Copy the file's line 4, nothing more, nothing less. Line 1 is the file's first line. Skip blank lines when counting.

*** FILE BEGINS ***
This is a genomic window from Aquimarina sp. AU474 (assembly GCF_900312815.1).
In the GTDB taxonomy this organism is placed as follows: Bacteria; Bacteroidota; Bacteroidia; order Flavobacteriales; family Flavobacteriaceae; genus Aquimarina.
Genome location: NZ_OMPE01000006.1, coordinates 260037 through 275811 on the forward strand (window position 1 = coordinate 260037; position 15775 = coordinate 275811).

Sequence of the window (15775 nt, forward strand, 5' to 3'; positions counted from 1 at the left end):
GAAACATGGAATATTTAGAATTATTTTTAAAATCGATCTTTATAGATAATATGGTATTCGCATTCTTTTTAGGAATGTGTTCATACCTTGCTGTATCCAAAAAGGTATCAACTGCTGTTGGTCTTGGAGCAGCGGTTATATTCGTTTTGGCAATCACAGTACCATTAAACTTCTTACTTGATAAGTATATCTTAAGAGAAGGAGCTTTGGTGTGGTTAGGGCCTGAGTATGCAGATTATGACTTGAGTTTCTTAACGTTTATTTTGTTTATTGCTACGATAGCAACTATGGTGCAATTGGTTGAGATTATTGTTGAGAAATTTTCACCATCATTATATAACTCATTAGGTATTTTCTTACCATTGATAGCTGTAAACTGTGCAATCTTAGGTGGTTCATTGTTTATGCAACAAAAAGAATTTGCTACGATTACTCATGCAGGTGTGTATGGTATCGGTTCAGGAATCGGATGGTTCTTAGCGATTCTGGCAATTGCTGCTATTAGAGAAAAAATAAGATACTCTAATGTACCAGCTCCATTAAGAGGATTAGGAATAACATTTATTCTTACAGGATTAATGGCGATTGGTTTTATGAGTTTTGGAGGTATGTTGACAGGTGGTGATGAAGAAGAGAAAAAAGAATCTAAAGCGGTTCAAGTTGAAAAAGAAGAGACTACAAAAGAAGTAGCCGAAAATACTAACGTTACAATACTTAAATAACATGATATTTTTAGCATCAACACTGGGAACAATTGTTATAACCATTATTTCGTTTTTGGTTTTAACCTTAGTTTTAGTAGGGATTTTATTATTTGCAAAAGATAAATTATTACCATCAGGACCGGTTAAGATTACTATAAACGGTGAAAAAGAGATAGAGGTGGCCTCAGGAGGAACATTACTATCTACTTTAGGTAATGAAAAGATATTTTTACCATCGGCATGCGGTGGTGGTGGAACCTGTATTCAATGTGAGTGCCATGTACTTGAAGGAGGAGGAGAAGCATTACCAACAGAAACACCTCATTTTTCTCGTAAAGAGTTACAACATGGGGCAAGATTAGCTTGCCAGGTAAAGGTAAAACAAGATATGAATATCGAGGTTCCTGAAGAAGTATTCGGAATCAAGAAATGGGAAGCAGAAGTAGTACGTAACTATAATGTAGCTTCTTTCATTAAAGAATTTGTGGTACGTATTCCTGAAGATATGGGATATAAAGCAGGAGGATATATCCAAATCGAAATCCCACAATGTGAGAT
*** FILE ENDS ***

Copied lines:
Sequence of the window (15775 nt, forward strand, 5' to 3'; positions counted from 1 at the left end):